While having a revered status among British fans of a certain generation, it took fifty years for the first complete English language reprinting of Don Lawrence’s run on The Trigan Empire. However, publishers The Don Lawrence Collection compensated by issuing luxurious oversized hardcover, leather bound volumes on premium paper stock, accounting for a retail price of around £70 per volume. They truly are desirable items, although The Invaders From Gallas is slightly the least desirable of them by re-presenting the same stories featuring in two of the only three previous English Trigan Empire collections. This is because those stories begin the series, and the beginning’s always a good place to start.

Writer Mike Butterworth has an unusual opening, a spacecraft crashing on Earth, and within it the entire historical records of the dead people’s home. It takes Richard Haddon almost his entire life to translate a single sentence, providing the key to revealing the remainder, the history of the planet Elekton. He reads of how Trigo and his brothers Borg and Klud from a nomadic nation were among those attacked by the scientifically advanced Lokans. Trigo had already been advising uniting and settling, and over the opening story Butterworth builds a heroic tale of how Trigo gathered allies such as the wise advisor Peric, also an architect, and overcomes one obstacle after another to forge his city.

This is given an appropriate heroic sheen by Lawrence, taking the culturally diverse elements handed him by Butterworth to create a consistency. As echoed by their names, the human looking Trigo and his allies broadly resemble Romans, and other elements are sifted in from that culture, including slavery and a fondness from public games on a grand scale. While Butterworth’s plots twist imaginatively it’s down to Lawrence that they’re still remembered. His art is cinematic and expansive, each person accurate and distinct, and he builds one detailed location after another, an elegance and beauty to every single page. Trigo may prefer the clothes of 50BC, but others are uniformed, Lawrence designing practicality both for himself as artist and the conditions, but ensuring helmets are distinctive,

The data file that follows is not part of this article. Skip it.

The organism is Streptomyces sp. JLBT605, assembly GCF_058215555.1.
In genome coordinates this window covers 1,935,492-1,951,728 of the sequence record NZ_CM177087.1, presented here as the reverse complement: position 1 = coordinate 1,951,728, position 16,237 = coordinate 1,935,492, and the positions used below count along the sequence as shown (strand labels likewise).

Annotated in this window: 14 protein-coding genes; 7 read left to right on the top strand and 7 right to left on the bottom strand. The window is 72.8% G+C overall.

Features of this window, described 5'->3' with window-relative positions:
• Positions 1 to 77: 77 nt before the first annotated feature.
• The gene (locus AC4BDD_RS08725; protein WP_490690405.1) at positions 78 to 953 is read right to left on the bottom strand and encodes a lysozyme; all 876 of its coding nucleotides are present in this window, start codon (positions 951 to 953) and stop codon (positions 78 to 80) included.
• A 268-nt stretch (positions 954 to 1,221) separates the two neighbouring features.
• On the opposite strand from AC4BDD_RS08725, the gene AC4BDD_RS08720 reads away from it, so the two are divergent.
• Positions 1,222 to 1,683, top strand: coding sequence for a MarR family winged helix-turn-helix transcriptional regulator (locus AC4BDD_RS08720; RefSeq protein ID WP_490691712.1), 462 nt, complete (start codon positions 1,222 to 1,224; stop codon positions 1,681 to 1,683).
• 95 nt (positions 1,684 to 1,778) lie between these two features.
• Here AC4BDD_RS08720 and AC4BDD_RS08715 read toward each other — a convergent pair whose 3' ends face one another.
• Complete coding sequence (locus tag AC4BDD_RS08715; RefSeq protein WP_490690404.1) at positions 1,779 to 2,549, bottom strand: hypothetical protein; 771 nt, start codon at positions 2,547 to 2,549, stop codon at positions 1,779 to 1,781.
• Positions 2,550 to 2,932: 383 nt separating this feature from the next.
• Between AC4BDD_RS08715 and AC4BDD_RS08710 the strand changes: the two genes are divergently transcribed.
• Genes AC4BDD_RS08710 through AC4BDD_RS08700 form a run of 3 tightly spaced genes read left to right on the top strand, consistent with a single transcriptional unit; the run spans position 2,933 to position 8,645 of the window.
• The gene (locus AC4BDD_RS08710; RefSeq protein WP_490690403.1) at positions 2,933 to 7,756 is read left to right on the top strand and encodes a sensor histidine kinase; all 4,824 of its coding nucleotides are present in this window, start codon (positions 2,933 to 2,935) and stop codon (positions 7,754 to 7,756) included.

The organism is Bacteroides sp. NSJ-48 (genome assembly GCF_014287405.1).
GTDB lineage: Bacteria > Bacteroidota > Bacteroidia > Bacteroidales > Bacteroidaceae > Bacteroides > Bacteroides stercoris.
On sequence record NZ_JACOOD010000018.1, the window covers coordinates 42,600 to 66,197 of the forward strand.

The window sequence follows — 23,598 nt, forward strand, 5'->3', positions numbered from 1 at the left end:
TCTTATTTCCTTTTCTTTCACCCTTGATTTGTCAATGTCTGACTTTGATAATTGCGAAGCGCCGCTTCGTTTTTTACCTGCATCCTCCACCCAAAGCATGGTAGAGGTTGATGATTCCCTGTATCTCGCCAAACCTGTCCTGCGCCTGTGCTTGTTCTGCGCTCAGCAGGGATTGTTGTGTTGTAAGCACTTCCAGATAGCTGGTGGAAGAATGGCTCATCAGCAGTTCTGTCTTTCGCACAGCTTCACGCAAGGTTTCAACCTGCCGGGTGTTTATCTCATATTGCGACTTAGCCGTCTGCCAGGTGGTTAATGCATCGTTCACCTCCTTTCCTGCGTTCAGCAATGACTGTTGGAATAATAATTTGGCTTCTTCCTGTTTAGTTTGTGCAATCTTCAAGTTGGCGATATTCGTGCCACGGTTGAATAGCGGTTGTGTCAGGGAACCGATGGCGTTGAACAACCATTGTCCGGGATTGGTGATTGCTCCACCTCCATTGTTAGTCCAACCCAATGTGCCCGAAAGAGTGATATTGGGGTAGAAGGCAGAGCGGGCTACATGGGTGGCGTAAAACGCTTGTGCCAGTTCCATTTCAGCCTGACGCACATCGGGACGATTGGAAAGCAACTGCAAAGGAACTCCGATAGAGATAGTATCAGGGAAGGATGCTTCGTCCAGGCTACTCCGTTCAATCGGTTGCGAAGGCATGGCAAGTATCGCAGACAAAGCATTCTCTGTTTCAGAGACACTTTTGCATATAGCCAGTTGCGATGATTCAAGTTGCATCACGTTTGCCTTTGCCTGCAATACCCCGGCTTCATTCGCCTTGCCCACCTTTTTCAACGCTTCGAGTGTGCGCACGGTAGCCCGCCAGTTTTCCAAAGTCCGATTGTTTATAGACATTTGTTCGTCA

It takes 39 magnificent pages to detail the origin of the Trigan Empire, one of the longest stories in the entire series, and once established Butterworth and Lawrence begin expanding their world. The second story follows up on Trigo’s nephew Janno, now in his teens, and introduces his mate Keren, both loyal and adventurous with many stories either featuring them or focussing on them entirely. The three remaining stories concern the possibility of a moon crashing into Elekton and the political consequences of that, the threat of alien invaders, and Janno going missing. This won’t be for the last time. The final two stories were serialised at a page and a half, but still provide the full dose of thrills per episode.

Butterworth never considered collections, just the pages he had to fill each week, and these being very restricted means a lot of plot is packed into the limited space, making for fast moving and ever changing stories. It also results in the rapid endings to them, but that’s the only downside to these opening episodes of a strip whose reputation is enhanced by the beautiful production. For anyone without infinite funds The Rise and Fall of the Trigan Empire Volume 1 combines this with the following Revolution in Zabriz. Don’t be tempted by the lesser reproduction of Hamlyn’s 1979 Trigan Empire collection, although 1973’s British annual format Look and Learn Book of the Trigan Empire is still a nice package, using the original colours.